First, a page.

Re: equations

• To: mathgroup at smc.vnet.net
• Subject: [mg32023] Re: equations
• From: Daniel Lichtblau <danl at wolfram.com>
• Date: Wed, 19 Dec 2001 04:28:59 -0500 (EST)
• References: <3AEECC45-F384-11D5-A700-00039311C1CC@tuins.ac.jp>
• Sender: owner-wri-mathgroup at wolfram.com

```Andrzej Kozlowski wrote:
>
> The point I was trying to make was somewhat different, I think. Of
> course any polynomial equation with symbolic coefficients can be
> regarded as an equation over some function field in characteristic zero,
> and since the function field has an algebraic closure we know that there
> will be n-roots, where n is the degree of the equation. We can also
> express the roots in terms of parametrized Root objects, in the manner
> indicated. But these Root objects are of course "multivalued functions"
> with branch points depending on the parameters. I think what people mean
> when they want a "formula" is an expression that will always give ,in
> some algorithmic way, a root of the original equation for any value of
> the parameters.

The solution above will do that. The reason is that a given solution may
be expressed in terms of a particular parametrised Root[] function. When
you plug in values for parameters all instances of that function
consistently become the same algebraic number. The fact that these
functions are in some sense multivalued and may not behave nicely around
subvarieties in parameter space where crossings occur is not terribly
relevant. It really is like the situation where we contrast the pair
set1=(a,-a} with set2={Sqrt[a^2],-Sqrt[a^2]}. For any value of a the
sets are identical but for some values the first elements agree (as do
the second) while for other values of a we have equality between first
element of set1 and second element of set2, and vice versa. We agree (I
trust) that set1 is somehow "nicer" than set2. But in fact either might
be used to represent solutions to x^2==a^2. In more complicated examples
I doubt it is possible to give a solution in terms of a "nice" set, that
is, one where the individual solutions are well behaved everywhere in
parameter space. Hence solution sets are akin to set2. But all they same
they are valid.

> However, for each choice of the parameters it will be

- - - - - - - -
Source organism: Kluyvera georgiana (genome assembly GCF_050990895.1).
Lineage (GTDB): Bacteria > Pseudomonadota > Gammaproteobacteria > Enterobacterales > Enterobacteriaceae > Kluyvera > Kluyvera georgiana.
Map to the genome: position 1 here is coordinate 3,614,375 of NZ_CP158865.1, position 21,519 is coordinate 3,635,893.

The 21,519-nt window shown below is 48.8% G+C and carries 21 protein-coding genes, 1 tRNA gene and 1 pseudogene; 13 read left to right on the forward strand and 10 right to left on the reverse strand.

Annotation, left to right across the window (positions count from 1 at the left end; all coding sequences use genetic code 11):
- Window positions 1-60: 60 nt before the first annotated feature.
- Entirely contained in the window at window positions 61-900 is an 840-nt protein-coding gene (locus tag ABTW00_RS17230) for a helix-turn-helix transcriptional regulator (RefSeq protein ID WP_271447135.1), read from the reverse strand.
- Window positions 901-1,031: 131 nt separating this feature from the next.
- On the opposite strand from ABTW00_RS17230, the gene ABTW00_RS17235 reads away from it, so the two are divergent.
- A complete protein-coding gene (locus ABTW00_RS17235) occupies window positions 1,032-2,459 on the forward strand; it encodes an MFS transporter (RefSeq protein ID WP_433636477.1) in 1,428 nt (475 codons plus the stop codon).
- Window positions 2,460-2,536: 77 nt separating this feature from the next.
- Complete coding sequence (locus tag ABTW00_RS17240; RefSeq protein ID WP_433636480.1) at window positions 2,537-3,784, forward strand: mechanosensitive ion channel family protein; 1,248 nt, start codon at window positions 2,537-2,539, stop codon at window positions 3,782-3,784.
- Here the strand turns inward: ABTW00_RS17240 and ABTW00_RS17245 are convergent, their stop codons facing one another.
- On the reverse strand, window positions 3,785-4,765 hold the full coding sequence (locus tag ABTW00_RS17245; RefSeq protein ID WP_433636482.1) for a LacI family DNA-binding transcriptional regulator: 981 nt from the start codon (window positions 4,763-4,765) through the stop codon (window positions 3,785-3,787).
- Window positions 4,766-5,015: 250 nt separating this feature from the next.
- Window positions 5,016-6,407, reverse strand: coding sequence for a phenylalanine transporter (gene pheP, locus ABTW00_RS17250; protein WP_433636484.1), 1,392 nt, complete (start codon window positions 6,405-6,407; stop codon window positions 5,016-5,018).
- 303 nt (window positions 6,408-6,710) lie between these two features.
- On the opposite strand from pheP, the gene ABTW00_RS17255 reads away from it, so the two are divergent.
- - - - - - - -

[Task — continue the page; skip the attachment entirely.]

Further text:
> necessary to decide which branches to take, and I this can't be
> specified until the parameters are assigned values. So while we can say
> that roots exist, and we can refer to them as "the roots" I don't think
> we can write a computer program that will automatically choose the
> correct branches to give us a solution for very choice of parameters.
> (Or can we?)

As per above, yes. This follows from the fact that solutions can be
represented in terms of a single parametrized Root[] function. For
example, try

polys = {x^3+a*x+7+y, y^2+b*x*y+11*x-3};
soln = Solve[polys==0, {x,y}];

Each solution is expressed in terms of a single Root[] function

Root[46 + 11*#1 + 14*a*#1 - 7*b*#1 + a^2*#1^2 - a*b*#1^2 + 14*#1^3 +
2*a*#1^4 - b*#1^4 + #1^6 & , j]

where j is in the set {1,2,3,4,5,6}.

> The point of my comments is that a formula in this context
> must mean "an algorithm which can be implemented on a computer", and
> since the issue of choosing the correct branch is basically topological
> and not algebraic I do not think such an algorithm can exist at present.
> However I may be wrong here, so I would like to be corrected on this
> point.
>
> (That would then raise another issue, why the solutions returned by
> eliminate do not seem to work for certain values of the parameters).

I'm not entirely certain what you mean here. If you eliminate variables
you get partial solutions that "work" but you will be unable to
propagate to full solutions involving the eliminated variables. If you
have an example where this statement does not hold then I'd like to see
it.

> Andrzej Kozlowski
> Toyama International University
> JAPAN
> http://platon.c.u-tokyo.ac.jp/andrzej/

Daniel Lichtblau
Wolfram Research

```

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